This substance has been evaluated for acceptable daily intake
    by the Joint FAO/WHO Expert Committee on Food Additives in 1969,
    1973, 1977, 1980, 1983, 1986 and 1987 (Annex 1, references 19, 32,
    44, 50, 62, 70 and 73). Toxicological monographs were issued in
    1969, 1973 and 1983 (Annex 1, references 20, 33 and 63). A temporary
    ADI of 0-20 mg/kg bw was established in 1983 and the Committee
    required submission of the results of a short term feeding study in
    a non-rodent species by 1985. The 1985 Committee extended the
    temporary ADI of 0-20 mg/kg bw and requested submission of more
    detailed information on the submitted feeding study by 1986. At the
    1986 meeting another report of the study was submitted to the
    Committee for review, but it still lacked the detailed information
    needed for a proper evaluation. However, the Committee was informed
    that a feeding study in monkeys was in progress. The Committee
    therefore agreed to extend the existing temporary ADI of 0-20 mg/kg
    bw and requested the submission of detailed information by 1988.
    Since the previous evaluation additional data have become available
    and are summarized and discussed in the following monograph. The
    previously published monograph has been expanded and is reproduced
    in its entirety below.


    Biochemical studies

    Absorption and metabolism

         Karaya gum does not disintegrate or decompose appreciably in
    the alimentary tract. In a study of 10 dogs, 95% of the orally
    administered gum was recovered in the faeces. It absorbs a large
    quantity of water and therefore acts as a mechanical laxative. It
    tends to increase faecal nitrogen excretion, does not affect starch
    digestion in the dogs and does not inhibit the utilization of
    vitamin A in rats (Ivy & Isaacs, 1938).

         The caloric value was determined in groups of 10 rats fed for
    one week 5 g basal diet with either 1 g and 3 g corn starch or 1 g
    and 3 g karaya gum supplements. At the 1 g level, karaya gum only
    had 30% of the caloric value of corn starch. At the 2 g level
    growth was depressed. The intestine was enlarged in all rats on gum
    (Wisconsin Alumni Research Foundation, 1964).

         The action of 10 species of Bacteroides found in the human
    colon on dietary fibre has been studied. Karaya gum is not utilized
    by these bacteria and remains unchanged (Salyers, 1977).

         Fermentations of 10 polysaccharides by species of the family
    of Enterobacteriaceae were examined. Karaya gum was not fermented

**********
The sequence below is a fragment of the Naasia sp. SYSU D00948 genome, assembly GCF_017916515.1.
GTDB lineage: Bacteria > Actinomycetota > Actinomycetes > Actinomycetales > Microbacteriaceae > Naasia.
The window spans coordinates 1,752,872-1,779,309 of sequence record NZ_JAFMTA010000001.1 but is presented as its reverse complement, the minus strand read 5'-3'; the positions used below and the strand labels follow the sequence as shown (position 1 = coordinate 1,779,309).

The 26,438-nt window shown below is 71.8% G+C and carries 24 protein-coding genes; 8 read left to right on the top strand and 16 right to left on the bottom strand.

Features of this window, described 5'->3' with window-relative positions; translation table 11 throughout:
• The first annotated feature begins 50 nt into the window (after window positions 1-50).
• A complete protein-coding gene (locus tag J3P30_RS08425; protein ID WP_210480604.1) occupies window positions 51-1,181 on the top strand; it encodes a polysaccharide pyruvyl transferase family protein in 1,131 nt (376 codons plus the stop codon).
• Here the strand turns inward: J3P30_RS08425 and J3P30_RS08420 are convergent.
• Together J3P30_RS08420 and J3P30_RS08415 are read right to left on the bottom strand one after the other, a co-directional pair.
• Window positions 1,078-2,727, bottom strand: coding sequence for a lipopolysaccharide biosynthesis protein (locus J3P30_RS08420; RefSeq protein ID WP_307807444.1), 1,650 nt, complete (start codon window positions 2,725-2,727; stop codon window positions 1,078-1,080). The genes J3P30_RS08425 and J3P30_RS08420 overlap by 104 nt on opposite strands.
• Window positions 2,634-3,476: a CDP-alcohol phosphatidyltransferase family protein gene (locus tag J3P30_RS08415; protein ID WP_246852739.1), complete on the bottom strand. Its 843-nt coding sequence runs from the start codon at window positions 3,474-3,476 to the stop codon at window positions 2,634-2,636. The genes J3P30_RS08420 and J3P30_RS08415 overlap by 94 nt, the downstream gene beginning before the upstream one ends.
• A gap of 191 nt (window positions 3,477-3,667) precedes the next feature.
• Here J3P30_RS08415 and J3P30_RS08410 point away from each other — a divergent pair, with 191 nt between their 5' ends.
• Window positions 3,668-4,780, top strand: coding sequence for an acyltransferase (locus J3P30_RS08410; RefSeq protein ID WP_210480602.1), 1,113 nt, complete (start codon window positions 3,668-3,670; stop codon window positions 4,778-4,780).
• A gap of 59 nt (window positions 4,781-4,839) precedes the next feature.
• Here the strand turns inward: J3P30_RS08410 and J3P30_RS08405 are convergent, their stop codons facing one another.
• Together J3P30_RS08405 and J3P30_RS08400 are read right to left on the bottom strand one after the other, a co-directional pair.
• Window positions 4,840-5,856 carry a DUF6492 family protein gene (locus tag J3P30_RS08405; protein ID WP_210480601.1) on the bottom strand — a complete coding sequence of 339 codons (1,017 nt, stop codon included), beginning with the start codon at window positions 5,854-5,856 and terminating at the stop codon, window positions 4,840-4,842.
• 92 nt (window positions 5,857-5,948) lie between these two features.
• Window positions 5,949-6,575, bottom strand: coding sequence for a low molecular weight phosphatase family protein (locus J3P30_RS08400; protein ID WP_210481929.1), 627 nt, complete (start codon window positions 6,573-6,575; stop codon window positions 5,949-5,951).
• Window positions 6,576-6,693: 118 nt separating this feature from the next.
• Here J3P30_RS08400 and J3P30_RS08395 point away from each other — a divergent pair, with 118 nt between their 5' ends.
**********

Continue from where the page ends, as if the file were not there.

by any of the strains tested. As food additive, karaya gum seems
    safe from destruction by facultative fermenters (Ochuba & von
    Riesen, 1980).

         Two groups of four male rats (365-459 g) were fed pelleted
    diet containing 5% (w/w) karaya gum over a 24-hour period. Urine
    and faeces from each animal were collected and weighed after 24, 48
    and 72 hours Faeces were examined, after methanolysis, by GC-MS and
    the quality and monosaccharide composition of the faecal
    polysaccharides were compared with the dose and original
    composition of the gum polysaccharides. It was estimated that 95%
    of the gum consumed was recovered as faecal polysaccharide.
    Rhamnose was not detected in the urine. The absence of this
    component demonstrates that it is not liberated from karaya gum
    during its transit through the intestine. These findings indicate
    that extensive degradation involving chains and chain terminations
    did not occur. The study has not produced any evidence suggesting
    metabolic modification of karaya gum in the intestinal tract of the
    rat when the gum is added to a normal rat diet (Brown et al.,

         A finely powdered (passing 150 mesh) gum karaya (GK) was added
    to the basic diet (Spratts' No. 1 powder) at the 7% (w/w) level.
    This dose level was selected so as to exceed, slightly, the
    no-effect level established from 90-day dietary studies, e.g. 5%. This
    supplemented diet was ingested by a group (unspecified number) of

    Albino Wistar rats for 45 days, during which time their initial body
    weights, range 99-120 g, increased an average by 233 g (controls) and
    229 g (GK). The study indicates that the ingestion of GK for 45 days
    does not cause abnormalities in the organelles within the cells of rat
    jejunum, ileum and caecum. Neither inclusions nor other ultra-
    structural or pathological differences between the control animals
    and experimental animals fed diets supplemented with karaya gum
    were detected (Anderson et al., 1986).

    Toxicological Studies

    Special studies on teratogenicity

         The administration of up to 170 mg/kg bw of the test material
    to pregnant mice for 10 consecutive days had no clearly discernable
    effect on nidation nor on maternal or foetal survival. The number
    of abnormalities seen in either soft or skeletal tissues of the
    test groups did not differ from the number occurring spontaneously
    in the controls. In a concurrent group of mice dosed at a level of
    800 mg/kg bw, a significant number of maternal deaths (9 out of 28)
    occurred. The surviving dams appeared to be completely normal and